Day One of Kari Lake’s Second Election Trial Features Testimony That Voters’ Signatures Were Approved Too Fast to be Verified

After being ordered by the Arizona Supreme Court to reconsider the issue of signature verification in Kari Lake’s election contest, Maricopa County Superior Court Judge Peter Thompson decided after a hearing that he would allow a full trial. He declined to allow reconsideration of the faulty ballot-on-demand printer configurations, however, which resulted in mostly Republicans having problems casting ballots on Election Day. The trial began on Wednesday, with Lake’s attorneys emphasizing how the signature verification of voters’ signatures on mail-in ballot envelopes was conducted so quickly it was impossible to adequately verify them.

Lake’s attorney Kurt Olsen accused the county of falsely verifying signatures. “Maricopa’s log file data shows that 11 of these signature verification workers approved 170,000 signatures at a rate of between 0 and 2.99 seconds with a 99.97 percent approval rating,” he said. “That’s not signature review, your Honor.” Olsen said due to this, at least 334,000 mail-in ballots were not verified.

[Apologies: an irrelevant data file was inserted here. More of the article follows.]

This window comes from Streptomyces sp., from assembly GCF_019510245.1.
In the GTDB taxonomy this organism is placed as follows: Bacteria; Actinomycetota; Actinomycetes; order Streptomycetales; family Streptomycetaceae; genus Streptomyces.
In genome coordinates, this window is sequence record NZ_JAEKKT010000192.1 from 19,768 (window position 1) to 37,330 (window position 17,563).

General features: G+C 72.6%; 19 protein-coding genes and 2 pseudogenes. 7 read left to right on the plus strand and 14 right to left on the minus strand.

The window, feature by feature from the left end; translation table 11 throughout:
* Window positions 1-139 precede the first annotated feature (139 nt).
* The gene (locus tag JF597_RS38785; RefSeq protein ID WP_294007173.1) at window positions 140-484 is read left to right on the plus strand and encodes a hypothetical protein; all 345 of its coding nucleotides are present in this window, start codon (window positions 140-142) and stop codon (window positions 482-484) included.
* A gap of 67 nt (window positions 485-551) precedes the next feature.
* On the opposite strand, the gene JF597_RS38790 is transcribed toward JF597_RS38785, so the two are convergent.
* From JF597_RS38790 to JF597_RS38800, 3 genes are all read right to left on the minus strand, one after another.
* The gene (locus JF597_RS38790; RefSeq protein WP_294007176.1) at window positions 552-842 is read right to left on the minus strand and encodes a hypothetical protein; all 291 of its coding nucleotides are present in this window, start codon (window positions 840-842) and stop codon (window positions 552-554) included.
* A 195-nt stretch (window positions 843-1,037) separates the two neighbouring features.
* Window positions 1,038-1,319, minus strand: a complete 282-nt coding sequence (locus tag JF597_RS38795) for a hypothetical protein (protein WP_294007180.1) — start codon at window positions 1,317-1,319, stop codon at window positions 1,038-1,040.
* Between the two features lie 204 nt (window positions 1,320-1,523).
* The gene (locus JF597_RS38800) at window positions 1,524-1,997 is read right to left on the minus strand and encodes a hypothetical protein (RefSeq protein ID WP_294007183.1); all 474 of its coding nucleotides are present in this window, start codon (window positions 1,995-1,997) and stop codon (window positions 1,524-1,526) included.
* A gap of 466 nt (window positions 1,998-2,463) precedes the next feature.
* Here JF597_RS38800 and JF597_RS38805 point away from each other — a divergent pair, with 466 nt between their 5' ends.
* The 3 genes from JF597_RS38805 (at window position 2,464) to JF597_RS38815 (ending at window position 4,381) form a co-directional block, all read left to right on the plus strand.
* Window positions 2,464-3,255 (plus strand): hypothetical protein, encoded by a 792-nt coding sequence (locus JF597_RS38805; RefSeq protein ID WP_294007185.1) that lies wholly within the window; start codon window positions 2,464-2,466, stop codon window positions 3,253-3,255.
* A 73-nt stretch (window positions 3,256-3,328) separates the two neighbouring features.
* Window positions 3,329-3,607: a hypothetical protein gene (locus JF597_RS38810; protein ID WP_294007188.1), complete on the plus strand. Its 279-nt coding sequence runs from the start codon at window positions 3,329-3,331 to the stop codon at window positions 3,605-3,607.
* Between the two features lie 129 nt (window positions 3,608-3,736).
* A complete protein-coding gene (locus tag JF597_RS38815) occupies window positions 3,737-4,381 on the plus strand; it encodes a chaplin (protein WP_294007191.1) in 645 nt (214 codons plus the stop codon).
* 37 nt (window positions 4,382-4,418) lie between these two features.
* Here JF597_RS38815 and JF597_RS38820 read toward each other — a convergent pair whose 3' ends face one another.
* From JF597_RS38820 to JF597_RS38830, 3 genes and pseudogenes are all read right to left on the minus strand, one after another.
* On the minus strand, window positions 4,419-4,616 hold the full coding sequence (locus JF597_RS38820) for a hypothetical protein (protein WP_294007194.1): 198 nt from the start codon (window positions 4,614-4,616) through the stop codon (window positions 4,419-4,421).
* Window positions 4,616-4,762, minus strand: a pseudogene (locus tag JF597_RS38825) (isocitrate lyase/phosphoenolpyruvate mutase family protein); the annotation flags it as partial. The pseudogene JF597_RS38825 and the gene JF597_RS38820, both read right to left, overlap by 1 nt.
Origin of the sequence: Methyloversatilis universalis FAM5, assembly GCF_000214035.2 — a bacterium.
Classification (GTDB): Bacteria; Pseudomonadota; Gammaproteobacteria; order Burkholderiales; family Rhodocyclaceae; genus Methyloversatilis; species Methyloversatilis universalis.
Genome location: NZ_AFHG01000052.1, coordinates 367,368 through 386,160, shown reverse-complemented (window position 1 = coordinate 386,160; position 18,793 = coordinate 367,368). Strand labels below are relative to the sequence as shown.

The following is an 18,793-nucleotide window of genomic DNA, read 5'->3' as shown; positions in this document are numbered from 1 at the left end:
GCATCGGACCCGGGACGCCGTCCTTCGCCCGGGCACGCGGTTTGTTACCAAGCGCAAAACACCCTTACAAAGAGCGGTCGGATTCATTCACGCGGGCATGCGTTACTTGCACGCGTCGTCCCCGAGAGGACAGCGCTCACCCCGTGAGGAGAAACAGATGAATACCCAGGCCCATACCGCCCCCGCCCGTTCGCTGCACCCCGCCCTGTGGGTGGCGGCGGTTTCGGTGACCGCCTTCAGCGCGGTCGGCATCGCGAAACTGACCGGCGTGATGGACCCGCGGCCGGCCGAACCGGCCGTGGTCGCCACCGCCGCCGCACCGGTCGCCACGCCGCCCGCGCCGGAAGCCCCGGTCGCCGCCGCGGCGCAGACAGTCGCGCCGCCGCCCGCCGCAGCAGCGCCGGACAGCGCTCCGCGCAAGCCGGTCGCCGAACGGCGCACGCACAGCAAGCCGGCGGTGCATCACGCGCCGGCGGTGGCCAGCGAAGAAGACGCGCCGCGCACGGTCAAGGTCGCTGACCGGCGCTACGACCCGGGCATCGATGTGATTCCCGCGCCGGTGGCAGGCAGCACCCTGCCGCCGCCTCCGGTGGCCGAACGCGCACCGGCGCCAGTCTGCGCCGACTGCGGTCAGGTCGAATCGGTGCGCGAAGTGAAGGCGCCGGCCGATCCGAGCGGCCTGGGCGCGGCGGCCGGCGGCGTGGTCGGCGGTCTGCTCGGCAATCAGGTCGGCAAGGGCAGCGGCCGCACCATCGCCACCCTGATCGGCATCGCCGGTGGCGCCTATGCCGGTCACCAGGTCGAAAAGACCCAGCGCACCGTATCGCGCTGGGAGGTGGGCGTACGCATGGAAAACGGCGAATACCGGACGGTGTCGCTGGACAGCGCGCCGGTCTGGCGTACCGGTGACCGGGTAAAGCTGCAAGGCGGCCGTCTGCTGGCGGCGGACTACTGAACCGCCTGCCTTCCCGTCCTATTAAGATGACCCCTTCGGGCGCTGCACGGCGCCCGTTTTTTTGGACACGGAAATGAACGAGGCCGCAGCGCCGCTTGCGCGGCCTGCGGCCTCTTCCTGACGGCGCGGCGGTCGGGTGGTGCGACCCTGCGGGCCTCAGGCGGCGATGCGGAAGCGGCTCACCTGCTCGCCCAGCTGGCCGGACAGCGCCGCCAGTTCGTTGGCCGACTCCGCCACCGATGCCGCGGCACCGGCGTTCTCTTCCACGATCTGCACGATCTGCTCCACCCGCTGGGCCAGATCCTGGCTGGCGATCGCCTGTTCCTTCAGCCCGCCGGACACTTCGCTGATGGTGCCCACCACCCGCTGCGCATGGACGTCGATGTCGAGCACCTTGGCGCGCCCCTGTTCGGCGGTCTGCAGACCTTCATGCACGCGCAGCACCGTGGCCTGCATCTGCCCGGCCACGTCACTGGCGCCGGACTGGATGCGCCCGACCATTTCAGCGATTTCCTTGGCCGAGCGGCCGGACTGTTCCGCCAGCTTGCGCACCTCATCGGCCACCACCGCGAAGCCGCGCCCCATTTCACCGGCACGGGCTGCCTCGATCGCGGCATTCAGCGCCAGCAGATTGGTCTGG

Lake’s attorneys displayed a video showing two Level 1 signature verification employees going through signatures on computer screens. While one takes his time, another one spends less than a second on each, clicking through the screens quickly.

A whistleblower testified that Level 1 signature verification employees were sent home early at 7 p.m. and instead the verification was conducted at the recorder’s office with no observers present.

One of the Level 1 signature verification employees testified. Andy Meyers, who worked in signature verification during both the 2022 primary and general elections, told Lake’s attorney Brian Blehm that despite the fact there were far more ballots cast during the general election than during the primary election, the number of Level 2 signature verification employees did not increase. Level 2 is responsible for signatures that have been flagged by Level 1 as questionable. If determined they match, Level 2 approves the ballots. If there are still questions, Level 2 returns the ballot back to the Level 1 reviewers for “curing,” which requires the reviewer to contact the voter to confirm their identity.

Read the rest of the article at The Arizona Sun Times

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